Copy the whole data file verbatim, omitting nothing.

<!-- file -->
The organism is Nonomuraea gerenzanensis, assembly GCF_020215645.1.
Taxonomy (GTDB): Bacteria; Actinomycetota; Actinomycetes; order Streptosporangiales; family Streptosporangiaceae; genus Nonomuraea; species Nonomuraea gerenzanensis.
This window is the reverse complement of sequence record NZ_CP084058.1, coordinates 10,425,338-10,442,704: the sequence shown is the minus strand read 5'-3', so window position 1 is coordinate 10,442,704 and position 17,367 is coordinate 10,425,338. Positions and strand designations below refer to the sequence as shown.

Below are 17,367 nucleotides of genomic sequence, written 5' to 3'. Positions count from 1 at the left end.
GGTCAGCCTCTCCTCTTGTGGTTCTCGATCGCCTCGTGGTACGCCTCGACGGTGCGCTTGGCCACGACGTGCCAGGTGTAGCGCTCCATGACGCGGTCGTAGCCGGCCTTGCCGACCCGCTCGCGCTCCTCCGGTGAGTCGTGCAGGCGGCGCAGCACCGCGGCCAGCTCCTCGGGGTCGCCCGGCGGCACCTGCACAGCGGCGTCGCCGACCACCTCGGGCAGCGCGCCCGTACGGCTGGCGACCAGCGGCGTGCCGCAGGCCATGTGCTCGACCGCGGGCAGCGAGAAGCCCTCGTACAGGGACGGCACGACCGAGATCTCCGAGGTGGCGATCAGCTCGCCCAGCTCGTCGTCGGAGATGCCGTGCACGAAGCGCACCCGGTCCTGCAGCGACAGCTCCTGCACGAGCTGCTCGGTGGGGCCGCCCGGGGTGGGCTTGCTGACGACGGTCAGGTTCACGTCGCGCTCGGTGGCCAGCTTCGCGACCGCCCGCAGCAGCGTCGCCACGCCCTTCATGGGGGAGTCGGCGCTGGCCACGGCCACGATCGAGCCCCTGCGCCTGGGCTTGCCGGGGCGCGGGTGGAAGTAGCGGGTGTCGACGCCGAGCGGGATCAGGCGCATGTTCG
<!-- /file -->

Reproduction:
The organism is Nonomuraea gerenzanensis, assembly GCF_020215645.1.
Taxonomy (GTDB): Bacteria; Actinomycetota; Actinomycetes; order Streptosporangiales; family Streptosporangiaceae; genus Nonomuraea; species Nonomuraea gerenzanensis.
This window is the reverse complement of sequence record NZ_CP084058.1, coordinates 10,425,338-10,442,704: the sequence shown is the minus strand read 5'-3', so window position 1 is coordinate 10,442,704 and position 17,367 is coordinate 10,425,338. Positions and strand designations below refer to the sequence as shown.

Below are 17,367 nucleotides of genomic sequence, written 5' to 3'. Positions count from 1 at the left end.
GGTCAGCCTCTCCTCTTGTGGTTCTCGATCGCCTCGTGGTACGCCTCGACGGTGCGCTTGGCCACGACGTGCCAGGTGTAGCGCTCCATGACGCGGTCGTAGCCGGCCTTGCCGACCCGCTCGCGCTCCTCCGGTGAGTCGTGCAGGCGGCGCAGCACCGCGGCCAGCTCCTCGGGGTCGCCCGGCGGCACCTGCACAGCGGCGTCGCCGACCACCTCGGGCAGCGCGCCCGTACGGCTGGCGACCAGCGGCGTGCCGCAGGCCATGTGCTCGACCGCGGGCAGCGAGAAGCCCTCGTACAGGGACGGCACGACCGAGATCTCCGAGGTGGCGATCAGCTCGCCCAGCTCGTCGTCGGAGATGCCGTGCACGAAGCGCACCCGGTCCTGCAGCGACAGCTCCTGCACGAGCTGCTCGGTGGGGCCGCCCGGGGTGGGCTTGCTGACGACGGTCAGGTTCACGTCGCGCTCGGTGGCCAGCTTCGCGACCGCCCGCAGCAGCGTCGCCACGCCCTTCATGGGGGAGTCGGCGCTGGCCACGGCCACGATCGAGCCCCTGCGCCTGGGCTTGCCGGGGCGCGGGTGGAAGTAGCGGGTGTCGACGCCGAGCGGGATCAGGCGCATGTTCG